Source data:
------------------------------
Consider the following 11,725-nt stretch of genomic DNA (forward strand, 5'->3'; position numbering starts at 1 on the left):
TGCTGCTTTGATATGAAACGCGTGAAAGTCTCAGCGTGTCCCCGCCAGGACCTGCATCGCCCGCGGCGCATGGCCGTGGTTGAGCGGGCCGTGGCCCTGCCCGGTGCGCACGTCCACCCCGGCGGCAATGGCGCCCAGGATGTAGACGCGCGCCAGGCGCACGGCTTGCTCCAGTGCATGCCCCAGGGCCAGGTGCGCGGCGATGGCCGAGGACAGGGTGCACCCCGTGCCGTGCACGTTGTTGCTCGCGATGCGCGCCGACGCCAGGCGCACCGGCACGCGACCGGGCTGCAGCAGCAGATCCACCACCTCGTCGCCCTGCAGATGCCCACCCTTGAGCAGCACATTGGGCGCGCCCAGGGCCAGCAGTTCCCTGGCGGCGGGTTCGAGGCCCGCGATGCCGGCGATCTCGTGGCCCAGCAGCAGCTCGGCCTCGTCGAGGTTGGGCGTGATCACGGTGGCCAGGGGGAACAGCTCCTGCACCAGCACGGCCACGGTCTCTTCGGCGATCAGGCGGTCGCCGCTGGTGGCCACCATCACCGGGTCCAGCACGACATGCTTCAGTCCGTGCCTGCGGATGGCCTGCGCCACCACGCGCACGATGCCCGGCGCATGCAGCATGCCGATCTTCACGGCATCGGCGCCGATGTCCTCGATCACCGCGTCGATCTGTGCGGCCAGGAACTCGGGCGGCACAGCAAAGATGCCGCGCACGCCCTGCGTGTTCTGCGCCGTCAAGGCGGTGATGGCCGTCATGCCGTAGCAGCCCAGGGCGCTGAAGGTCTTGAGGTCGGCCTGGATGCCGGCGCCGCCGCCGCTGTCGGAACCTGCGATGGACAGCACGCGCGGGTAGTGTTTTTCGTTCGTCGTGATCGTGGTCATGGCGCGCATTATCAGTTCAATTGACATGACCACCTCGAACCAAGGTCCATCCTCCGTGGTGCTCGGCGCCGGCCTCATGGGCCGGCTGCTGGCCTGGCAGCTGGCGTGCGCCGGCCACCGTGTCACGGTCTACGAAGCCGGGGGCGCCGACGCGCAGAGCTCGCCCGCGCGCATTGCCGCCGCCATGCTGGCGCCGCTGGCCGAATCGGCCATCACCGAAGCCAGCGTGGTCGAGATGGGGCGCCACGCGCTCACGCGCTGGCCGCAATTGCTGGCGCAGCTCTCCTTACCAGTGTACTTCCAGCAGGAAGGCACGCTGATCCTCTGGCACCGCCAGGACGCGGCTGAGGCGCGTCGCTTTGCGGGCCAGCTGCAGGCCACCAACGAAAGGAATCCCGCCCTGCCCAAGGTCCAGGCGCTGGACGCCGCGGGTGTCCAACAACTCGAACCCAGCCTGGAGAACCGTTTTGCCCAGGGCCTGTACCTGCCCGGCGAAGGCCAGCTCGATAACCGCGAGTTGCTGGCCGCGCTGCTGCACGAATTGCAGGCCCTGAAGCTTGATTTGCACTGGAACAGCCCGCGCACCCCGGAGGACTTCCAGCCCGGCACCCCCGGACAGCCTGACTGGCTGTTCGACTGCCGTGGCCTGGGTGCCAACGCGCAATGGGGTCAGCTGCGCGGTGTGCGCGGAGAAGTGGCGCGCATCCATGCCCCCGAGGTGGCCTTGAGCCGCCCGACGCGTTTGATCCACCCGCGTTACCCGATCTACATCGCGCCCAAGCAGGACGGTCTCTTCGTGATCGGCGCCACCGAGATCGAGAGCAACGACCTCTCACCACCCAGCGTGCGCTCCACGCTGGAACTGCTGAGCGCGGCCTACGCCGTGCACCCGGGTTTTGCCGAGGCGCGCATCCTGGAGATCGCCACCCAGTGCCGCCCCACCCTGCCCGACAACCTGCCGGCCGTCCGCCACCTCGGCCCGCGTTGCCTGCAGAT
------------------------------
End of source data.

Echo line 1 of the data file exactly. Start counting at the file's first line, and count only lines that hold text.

Consider the following 11,725-nt stretch of genomic DNA (forward strand, 5'->3'; position numbering starts at 1 on the left):